Italy: ControCorrente embraces the CWI

A week-end of discussion on perspectives for the left – in Italy and in Europe – against the background of international capitalist crisis. is very pleased to carry a translation of the report carried on the web-site of Controcorrente this Monday. The comrades of ControCorrente have been active inside the Prc (Party of Communist Refoundation) and the Cgil and are facing the challenge of what needs to be done now. They have been discussing many issues with the Committee for a Workers’ International for some time. At its conference last Saturday the Controcorrente Association decided unanimously to express its political solidarity with the CWI.

The visit to Liguria of Peter Taaffe, secretary of the Socialist Party, England and Wales and Clare Doyle, from the International Secretariat of the CWI (Committee for a Workers’ International) was divided into different events. On Friday 14th May and Sunday the 16th there were two public meetings under the title: ‘For a left of position-holders or a workers’ left? An international problem’. Around 50 people were at the first one, held in Genoa and 20 at the second one in Savona.

The audience was limited (by timing) but a good selection. Amongst those attending were workers and shop stewards from the Ericsson factory, from Fincantieri (the shipyards), from Navalimpianti, Datasiel, Eurocontrol, Bombardier (engineering), from AMT, AMIU, ASTER e ASEF (ex municipal), from education and university, CGIL, RDB and COBAS leaders and some representatives of other organisations of the left.

“In Italy,” said Marco Veruggio, national spokesperson for ControCorrente, “There is a massive vacuum in the political representation of the world of work and it is into this that the Northern League and also the far right are pushing themselves. But this is not only an Italian problem.”

“At the recent congress of the CGIL, in fact, anyone who supported the alternative document (to that of the leadership) found themselves without any political backing,” added Antongiulio Mannoni, Genoa CGIL secretary and spokesperson for the (opposition) Moccia-Rinaldini motion.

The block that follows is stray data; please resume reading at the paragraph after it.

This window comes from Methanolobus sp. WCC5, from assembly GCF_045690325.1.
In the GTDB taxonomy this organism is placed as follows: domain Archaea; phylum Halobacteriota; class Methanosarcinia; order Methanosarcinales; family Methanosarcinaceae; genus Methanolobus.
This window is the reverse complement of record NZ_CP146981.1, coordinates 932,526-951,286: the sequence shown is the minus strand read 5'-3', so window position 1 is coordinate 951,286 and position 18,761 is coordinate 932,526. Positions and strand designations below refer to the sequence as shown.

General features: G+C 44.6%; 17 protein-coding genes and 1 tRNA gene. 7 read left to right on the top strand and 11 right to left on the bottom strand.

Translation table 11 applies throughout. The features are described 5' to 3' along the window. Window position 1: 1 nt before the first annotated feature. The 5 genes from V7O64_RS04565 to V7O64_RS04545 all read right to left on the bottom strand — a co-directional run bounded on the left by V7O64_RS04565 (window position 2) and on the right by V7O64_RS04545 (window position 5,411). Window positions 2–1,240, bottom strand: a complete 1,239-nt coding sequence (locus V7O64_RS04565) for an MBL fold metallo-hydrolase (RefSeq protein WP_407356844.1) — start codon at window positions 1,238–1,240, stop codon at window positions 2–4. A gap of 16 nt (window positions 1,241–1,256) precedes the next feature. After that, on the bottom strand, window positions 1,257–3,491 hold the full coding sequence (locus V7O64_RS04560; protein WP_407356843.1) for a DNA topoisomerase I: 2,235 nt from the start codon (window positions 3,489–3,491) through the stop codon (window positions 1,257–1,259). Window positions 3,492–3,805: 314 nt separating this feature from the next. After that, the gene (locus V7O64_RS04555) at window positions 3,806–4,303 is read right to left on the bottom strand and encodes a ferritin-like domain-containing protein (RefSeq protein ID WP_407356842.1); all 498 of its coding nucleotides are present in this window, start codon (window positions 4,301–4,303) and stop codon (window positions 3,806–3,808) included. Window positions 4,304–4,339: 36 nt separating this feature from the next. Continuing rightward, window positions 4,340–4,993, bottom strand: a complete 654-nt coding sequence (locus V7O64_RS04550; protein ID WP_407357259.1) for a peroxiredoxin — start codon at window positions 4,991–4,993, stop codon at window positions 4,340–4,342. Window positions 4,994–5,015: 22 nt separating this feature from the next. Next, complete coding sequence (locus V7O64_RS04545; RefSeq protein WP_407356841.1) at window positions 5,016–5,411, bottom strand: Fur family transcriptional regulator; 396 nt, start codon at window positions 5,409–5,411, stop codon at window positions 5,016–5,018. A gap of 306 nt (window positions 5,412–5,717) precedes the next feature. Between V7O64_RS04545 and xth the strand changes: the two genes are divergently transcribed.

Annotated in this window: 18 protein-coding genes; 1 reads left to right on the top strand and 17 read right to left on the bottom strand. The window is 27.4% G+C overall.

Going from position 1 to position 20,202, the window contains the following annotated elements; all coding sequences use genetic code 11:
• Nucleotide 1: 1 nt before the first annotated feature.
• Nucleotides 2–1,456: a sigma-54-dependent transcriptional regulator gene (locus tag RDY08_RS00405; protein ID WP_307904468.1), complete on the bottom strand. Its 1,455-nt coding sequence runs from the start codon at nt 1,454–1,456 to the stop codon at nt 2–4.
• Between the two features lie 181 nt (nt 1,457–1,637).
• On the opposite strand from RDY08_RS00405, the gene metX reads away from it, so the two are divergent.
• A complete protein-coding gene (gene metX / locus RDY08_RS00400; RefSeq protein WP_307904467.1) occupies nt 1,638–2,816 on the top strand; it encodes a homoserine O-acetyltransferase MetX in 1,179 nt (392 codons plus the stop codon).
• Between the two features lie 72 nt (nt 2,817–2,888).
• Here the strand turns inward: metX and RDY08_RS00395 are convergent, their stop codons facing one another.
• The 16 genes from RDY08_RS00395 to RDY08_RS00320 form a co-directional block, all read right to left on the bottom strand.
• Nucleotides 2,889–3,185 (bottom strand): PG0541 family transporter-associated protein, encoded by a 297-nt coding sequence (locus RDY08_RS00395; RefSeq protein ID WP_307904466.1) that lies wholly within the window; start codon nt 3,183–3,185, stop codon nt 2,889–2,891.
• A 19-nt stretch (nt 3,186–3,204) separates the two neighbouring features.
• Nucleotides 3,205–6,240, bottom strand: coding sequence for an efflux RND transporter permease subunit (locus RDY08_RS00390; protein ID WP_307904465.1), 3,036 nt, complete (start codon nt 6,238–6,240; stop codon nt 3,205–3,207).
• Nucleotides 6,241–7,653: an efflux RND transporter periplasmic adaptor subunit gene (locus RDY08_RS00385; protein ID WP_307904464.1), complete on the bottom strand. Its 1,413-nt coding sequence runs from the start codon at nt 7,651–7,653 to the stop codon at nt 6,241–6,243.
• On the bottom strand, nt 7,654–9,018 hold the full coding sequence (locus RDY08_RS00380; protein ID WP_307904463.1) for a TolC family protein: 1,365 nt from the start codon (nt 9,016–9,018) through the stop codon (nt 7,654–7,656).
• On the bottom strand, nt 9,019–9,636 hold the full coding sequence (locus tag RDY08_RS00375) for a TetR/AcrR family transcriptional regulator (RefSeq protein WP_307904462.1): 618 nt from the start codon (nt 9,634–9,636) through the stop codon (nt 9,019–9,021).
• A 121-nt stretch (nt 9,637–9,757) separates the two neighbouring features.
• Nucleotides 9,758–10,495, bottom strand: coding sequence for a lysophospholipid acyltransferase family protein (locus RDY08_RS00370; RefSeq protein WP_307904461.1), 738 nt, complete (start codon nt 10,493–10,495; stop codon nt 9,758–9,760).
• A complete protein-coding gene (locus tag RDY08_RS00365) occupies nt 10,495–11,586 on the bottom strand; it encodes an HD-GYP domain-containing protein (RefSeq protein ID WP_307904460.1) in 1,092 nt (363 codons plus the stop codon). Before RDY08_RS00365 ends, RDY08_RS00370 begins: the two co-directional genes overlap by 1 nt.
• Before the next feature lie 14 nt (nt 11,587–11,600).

New mass workers’ parties

Peter Taaffe explained how in Britain, the Socialist Party (in the CWI) sought to fill this vacuum by collaborating with the RMT (Railway and Maritime Transport – a union, with 80,000 members), the Prison Officers’ Association and other trade union organisations in the civil service, local government, fire service and political organisations like the Communist Party (at first) and other socialists, to launch first the ‘NO2EU’ list and then ‘TUSC’ (the Trade Unionist and Socialist Coalition) as two alliances, to the left of the Labour Party, standing in the European election of 2009 and the recent general election respectively.

“Many workers in England feel that New Labour’s defeat will push it to the left,” explained Peter. “But this will not happen.” It is not an accident that the main candidate to succeed Gordon Brown is David Milliband, one of the closest collaborators of Tony Blair.

“Therefore,” he proceeded, “It is necessary to continue to work for a new mass party which represents for workers an alternative to the Labour Party”.

“The question of an alternative to the parties of the ‘centre left’ (who have gone even further to the right!)”, said Clare Doyle, “also exists in other countries. There are formations in which the CWI intervenes like the New Anticapitalist Party in France, Die Linke in Germany and Syriza, the left federation in Greece, to which Xekinima, the Greek section of the CWI, belongs.

“At this time of big class battles,” she said, “if Syriza adopted a socialist programme to fight the effects of the crisis and the austerity measures of Papandreou, it could grow rapidly and have a big effect in the battle to transform society in Greece.”

Another issue raised was that of coordinating the struggles of workers in Europe. Joe Higgins, European MP for the Socialist Party of Ireland, is playing a crucial role in pushing the Left Parliamentary Group (GUE) to promote solidarity action amongst European workers hit by the crisis. In June there will be another, bigger, initiative to organise solidarity with the movement in Greece. In Spain, the leader of the UGT, the trade union federation traditionally allied with the socialists, is talking of breaking with the 9governing) party, PSOE, after Zapatero announced a reduction of 5% in public sector wages. On the 2nd of June, together with the Workers’ Commissions (close to the ‘Communists’), a public sector general strike is being called. The CWI is working to try and get the same day also to be declared for a big mobilisation of strike action in Greece and in Portugal.

ControCorrente and the CWI

On Saturday 15 May, the national assembly of the Association ControCorrente took place with the participation of around 25 comrades. The meeting expressed full agreement with the the analysis and work of the CWI and the intention to consolidate the relationship between the two organisations. At the end of the meeting a new national committee of the Association was elected composed of: M. Armellin (Veneto), A. Ghaderi (Abruzzo), P. Granchelli (Lombardia), L. Minghetti (Piemonte), C. Dicembre e C. Thomas (Emilia), M. Veruggio (Liguria) and F. Nigro (national treasurer).

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May 2010